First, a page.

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Coming out of the Valentine’s Day school shooting in Parkland, Fla., the what-to-do debate is centered on whether teachers should be armed while in their classrooms. It is a fraught question, and one that is nowhere near as simple as putting a gun in the pocket of every educator willing to pack one.

In Michigan, three bills were floated last week that would lead to the arming of teachers. Rep. Jim Runestad, R-White Lake, offered legislation that would allow school districts that choose to do so let qualified teachers carry guns inside schools.

Runestad proposes adding fingerprint-activated gun safes at various points throughout the school building that can only be accessed by staffers who have volunteered for the assignment, and have completed extensive training in both how to use the weapons and how to respond in a high-pressure emergency situation.

At first glance, that proposal is preferable to bills being prepared by Rep. Gary Glenn, R-Williams Township. Glenn is offering two options. The first would allow teachers and other school employees who have a concealed pistol license and additional training to carry their guns in schools. The second would mandate districts to allow teachers with a CPL to carry if they so choose.

Permitting teachers to carry weapons while on the job is something that should not be forced by the state. Individual communities should decide whether they are comfortable with an armed school staff. And opening it up to any teacher who chooses to carry takes away local discretion to decide which employees administrators believe are qualified in the dual role of security officer.

Runestad’s bill takes a more responsible approach. Teachers would be required to get 80 hours of training that goes well beyond simply learning the mechanics of shooting. They also would be trained in how to respond in an active shooter situation and the complex decision-making required before a trigger is pulled.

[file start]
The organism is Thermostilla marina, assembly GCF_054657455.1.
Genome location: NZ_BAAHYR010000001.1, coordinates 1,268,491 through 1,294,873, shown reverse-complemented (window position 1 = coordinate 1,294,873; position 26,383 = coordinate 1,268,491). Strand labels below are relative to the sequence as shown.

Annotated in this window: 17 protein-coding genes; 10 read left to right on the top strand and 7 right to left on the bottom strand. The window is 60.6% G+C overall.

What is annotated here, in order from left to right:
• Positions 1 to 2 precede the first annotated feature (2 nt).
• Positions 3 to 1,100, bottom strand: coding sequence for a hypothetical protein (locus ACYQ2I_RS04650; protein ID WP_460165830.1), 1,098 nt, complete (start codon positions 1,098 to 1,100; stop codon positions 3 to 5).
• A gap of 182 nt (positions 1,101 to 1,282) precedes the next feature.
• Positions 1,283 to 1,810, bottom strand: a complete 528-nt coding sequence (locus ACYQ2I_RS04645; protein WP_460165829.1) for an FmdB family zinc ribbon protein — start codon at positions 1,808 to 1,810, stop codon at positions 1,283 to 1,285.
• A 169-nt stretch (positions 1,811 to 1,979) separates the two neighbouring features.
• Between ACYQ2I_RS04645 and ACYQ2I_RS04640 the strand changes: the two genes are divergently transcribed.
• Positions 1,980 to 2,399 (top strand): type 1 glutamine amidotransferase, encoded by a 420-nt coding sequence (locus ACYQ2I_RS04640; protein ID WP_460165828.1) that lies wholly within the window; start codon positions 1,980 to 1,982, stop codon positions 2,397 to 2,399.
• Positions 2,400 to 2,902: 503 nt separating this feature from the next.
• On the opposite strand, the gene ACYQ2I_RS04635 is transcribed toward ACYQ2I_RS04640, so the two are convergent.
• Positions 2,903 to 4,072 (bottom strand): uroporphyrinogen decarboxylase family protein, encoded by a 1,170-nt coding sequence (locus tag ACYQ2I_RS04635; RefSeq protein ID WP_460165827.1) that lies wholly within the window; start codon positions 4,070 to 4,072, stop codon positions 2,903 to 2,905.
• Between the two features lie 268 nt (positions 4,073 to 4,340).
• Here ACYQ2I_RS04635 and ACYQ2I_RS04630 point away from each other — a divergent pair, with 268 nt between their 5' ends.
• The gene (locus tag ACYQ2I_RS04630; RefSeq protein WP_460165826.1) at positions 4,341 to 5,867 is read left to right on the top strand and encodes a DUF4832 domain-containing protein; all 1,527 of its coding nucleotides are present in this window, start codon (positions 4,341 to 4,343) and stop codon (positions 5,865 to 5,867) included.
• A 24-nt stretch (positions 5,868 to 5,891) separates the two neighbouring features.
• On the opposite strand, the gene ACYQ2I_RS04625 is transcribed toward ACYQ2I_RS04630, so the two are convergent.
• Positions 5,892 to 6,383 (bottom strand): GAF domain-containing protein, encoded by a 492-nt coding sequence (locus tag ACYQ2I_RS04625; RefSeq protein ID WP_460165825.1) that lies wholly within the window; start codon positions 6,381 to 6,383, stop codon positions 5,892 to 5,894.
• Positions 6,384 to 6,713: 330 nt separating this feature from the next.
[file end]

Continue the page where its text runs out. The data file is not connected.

As Wayne County Sheriff Benny Napoleon said last week, throwing an armed teacher into a chaotic hallway or classroom packed with both panicked students and a gunman is not a position in which to place an amateur.

In addition to the initial training, Runestad would require monthly instruction to ensure teachers stay up-to-date on their skills.

The current situation in which most schools have no armed security presence and a relatively open campus does not work in an era when schools have become a preferred target for deranged gunmen.

The best way to improve safety for students are trained, professional security personnel whose sole focus is protecting the staff and children. Some teachers may very well prove to be adaptable to the second mission of providing security; but that seems an uneven expectation at best. What happens in those schools where no teachers are qualified or willing to take on the assignment?

Security must be a funding priority. Funds must be set aside for armed guards and other measures that make schools safer. Those may include metal detectors, ID card access and locked vestibules that stand as a buffer between classrooms and visitors.

Arming teachers may seem a simple solution to school security. But it raises a lot of concerns. A good guy with a gun may indeed be able to stop a bad guy with a gun, but the odds increase greatly if that good guy is a trained and experienced professional.

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